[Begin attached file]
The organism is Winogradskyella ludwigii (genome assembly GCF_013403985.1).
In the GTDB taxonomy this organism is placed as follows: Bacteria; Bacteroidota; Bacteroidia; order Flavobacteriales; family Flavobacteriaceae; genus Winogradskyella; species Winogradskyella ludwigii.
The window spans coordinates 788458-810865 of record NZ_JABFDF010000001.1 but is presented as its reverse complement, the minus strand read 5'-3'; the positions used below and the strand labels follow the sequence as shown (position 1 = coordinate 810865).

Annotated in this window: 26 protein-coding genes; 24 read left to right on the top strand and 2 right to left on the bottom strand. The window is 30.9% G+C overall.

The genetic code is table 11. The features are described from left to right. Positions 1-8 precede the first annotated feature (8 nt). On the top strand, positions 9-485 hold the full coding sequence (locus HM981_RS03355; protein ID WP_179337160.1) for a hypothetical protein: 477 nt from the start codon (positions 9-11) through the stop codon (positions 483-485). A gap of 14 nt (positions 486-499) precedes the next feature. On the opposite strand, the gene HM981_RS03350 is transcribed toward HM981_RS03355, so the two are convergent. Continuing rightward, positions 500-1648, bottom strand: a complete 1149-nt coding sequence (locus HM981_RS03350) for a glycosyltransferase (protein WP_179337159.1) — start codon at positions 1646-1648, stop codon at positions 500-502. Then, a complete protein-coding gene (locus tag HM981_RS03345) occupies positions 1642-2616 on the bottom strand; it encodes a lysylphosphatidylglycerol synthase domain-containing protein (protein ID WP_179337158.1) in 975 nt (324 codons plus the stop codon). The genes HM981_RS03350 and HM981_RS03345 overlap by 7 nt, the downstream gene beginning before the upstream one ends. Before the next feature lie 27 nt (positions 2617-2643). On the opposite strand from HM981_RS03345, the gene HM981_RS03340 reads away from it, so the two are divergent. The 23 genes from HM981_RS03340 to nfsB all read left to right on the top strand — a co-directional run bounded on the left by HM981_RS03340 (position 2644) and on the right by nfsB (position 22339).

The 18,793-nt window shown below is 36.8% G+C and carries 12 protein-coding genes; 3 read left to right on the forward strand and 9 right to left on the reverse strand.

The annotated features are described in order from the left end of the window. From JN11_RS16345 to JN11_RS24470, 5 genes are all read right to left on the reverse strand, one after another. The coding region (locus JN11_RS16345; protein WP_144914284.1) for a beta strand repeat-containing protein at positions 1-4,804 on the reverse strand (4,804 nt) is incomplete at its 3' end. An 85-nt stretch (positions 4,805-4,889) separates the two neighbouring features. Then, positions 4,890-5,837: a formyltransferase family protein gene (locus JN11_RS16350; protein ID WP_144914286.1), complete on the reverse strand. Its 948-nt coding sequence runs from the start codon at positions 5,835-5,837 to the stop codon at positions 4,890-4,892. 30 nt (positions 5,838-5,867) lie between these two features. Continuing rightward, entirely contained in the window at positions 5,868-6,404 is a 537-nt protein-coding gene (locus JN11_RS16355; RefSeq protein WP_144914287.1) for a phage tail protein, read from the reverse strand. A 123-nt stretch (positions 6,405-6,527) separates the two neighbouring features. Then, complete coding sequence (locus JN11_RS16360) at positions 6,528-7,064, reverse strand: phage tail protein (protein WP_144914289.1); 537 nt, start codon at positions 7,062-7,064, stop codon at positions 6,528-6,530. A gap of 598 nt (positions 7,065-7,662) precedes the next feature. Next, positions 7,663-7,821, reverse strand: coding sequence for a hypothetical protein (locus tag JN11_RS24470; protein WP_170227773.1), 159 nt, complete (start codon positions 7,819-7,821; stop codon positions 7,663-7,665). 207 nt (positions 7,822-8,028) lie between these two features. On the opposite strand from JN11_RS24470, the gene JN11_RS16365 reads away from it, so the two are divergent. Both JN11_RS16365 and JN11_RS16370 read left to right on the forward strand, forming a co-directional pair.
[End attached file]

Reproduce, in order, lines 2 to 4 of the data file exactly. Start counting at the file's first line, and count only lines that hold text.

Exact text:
In the GTDB taxonomy this organism is placed as follows: Bacteria; Bacteroidota; Bacteroidia; order Flavobacteriales; family Flavobacteriaceae; genus Winogradskyella; species Winogradskyella ludwigii.
The window spans coordinates 788458-810865 of record NZ_JABFDF010000001.1 but is presented as its reverse complement, the minus strand read 5'-3'; the positions used below and the strand labels follow the sequence as shown (position 1 = coordinate 810865).

Annotated in this window: 26 protein-coding genes; 24 read left to right on the top strand and 2 right to left on the bottom strand. The window is 30.9% G+C overall.